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LTC Quality: The Sound and the Fury

August 1, 2004
by root
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Are quality initiatives a breath of fresh air or a tempest in a teapot? by Richard L. Peck, Editor-in-Chief
LTC QUALITY

THE SOUND
AND THE FURY


Far from "signifying nothing," as per Shakespeare, today's quality initiatives seem to be signaling big change

BY RICHARD L. PECK, EDITOR-IN-CHIEF With the word "quality" sounding as a steady drumbeat throughout, the past two years have seen a flurry of announcements, pronouncements, programs, projects, and publications trumpeting a movement toward improved long-term care. Skeptics have had to yield to emerging evidence showing that long-term care facilities have indeed grasped the opportunity to learn new best practices and put them into effect. Solid proof of an industry-wide upgrade is a long way off, to be sure. But there is no shortage of initiatives on several fronts.

The forerunner in all this has been the federal Centers for Medicare and Medicaid Services (CMS), which has moved beyond its state survey-oriented Quality Indicators to develop Quality Measures (QMs), in concert with a consultative organization called the National Quality Forum (NQF), and assigned its quality improvement organizations (QIOs) to collaborate hand-in-hand with individual nursing homes throughout the United States on specific care improvement projects. NQF is overseeing the brand-new National Commission on Quality Long-Term Care, which has been charged with monitoring, reporting on, and proposing policy recommendations for improving care. Taken altogether, this is, in essence, a quality-oriented network that didn't even exist four years ago.

LTC provider organizations have responded in kind with programs under the common title "Quality First"; the American Health Care Association (AHCA), the Alliance for Quality Nursing Home Care (a coalition of 14 major national chains), and the American Association of Homes and Services for the Aging (AAHSA) have each come up with their own interpretation of quality improvement through development of extensive guidelines and helpful "tool kits" for their members, whose commitment is sealed by their signing of "covenants" to that end.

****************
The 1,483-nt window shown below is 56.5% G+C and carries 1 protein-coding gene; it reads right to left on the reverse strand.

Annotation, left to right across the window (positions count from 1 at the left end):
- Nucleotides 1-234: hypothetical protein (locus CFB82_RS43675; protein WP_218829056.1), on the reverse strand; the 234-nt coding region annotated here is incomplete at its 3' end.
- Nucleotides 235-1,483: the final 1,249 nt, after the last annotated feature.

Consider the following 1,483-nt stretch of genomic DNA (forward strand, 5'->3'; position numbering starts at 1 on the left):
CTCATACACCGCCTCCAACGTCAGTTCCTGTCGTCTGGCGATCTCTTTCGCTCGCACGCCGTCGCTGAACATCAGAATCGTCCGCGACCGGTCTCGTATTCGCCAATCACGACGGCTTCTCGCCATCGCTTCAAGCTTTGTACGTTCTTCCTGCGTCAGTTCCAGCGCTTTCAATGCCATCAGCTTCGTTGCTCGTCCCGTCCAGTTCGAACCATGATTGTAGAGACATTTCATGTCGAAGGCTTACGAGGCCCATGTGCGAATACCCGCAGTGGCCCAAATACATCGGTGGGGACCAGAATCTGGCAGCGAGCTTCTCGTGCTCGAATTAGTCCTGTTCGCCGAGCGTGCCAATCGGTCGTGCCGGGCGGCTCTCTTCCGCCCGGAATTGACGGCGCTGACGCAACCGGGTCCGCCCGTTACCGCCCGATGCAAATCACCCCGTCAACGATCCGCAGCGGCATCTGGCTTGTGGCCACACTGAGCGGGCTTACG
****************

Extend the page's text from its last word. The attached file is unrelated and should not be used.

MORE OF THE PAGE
How has the quality movement fared thus far? Let's take the initiatives-and the players-one-by-one.

The CMS/NQF/QIO Network
In 2002, CMS launched its Nursing Home Quality Initiative as an adjunct to the established state survey process. It was, in effect, a response to LTC provider organizations' longtime call for a collaborative relationship with government on quality improvement, rather than exclusive reliance on a state-enforced policing system. CMS joined forces with NQF, a broad-based organization founded in 2000 and consisting of representatives of healthcare system stakeholders (including providers, consumers, purchasers, and researchers), to develop 10, and eventually 14, long-term care QMs. These were intended to help nursing homes identify operational problems and gauge their progress in solving them. (For all levels of the healthcare system, NQF invites stakeholders to propose standards, which NQF then reviews, develops, publishes for comment, and revises, in a process modeled on the federal government's rule-making approach. Government agencies are, in turn, legally required to adopt NQF's voluntarily developed standards [unless they can come up with a solid reason not to].) The 14 QMs are the culmination of the process for long-term care; today, NQF is moving onto other areas, such as home healthcare.

CMS has used the QMs as a blueprint for guiding specific quality-improvement projects developed by its 50-plus QIOs in conjunction with selected nursing homes in their areas. QIOs were founded originally to monitor and work with physicians and hospitals billing Medicare on fixing their quality problems. Today, each QIO works directly with approximately 10 to 15% of the LTC facilities in their respective areas but strives to dispense information to all facilities. So far, it is the QIOs that have produced the most specific data on nursing homes' quality-improvement progress.

According to a January report by CMS based on QIO data, for example, the percentage of residents with chronic pain has dropped by one-third since 2002, and the percentage of residents who were physically restrained declined 15%. Although pressure ulcer incidence actually increased somewhat (for reasons that are unclear but could reflect better diagnosis, more problematic hospital discharges or, simply, poorer performing nursing homes), individual facilities did have success stories. The American Health Quality Association (the QIOs' professional organization) published these dramatic results on its Web site this spring: a 66% reduction of pressure ulcers in 90 days at Westwood Hills Nursing Home (Poplar Bluff, Missouri); a 69% reduction in facility-acquired pressure sores at St. Mary's Nursing Center (Leonardtown, Maryland); and an almost 50% reduction of pressure ulcers at Chestnut Hill Convalescent Center (Passaic, New Jersey)-all as a result of the intensely focused programs by the facilities involved.

Approximately 20 QIOs are initiating a project this year with state survey agencies to identify nursing homes that have had repeated problems with higher-than-average deficiencies in their surveys and to work directly with them. Other new projects include train-the-trainer sessions for coaching nursing homes on resident-centered care and continuing education teleconferencing. "QIOs are loving working with nursing homes," says Gail Patry, project manager for Rhode Island Quality Partners, the lead QIO overseeing the CMS Quality Initiative. "This has become a great interest for them, and they've warmed very much to this environment."

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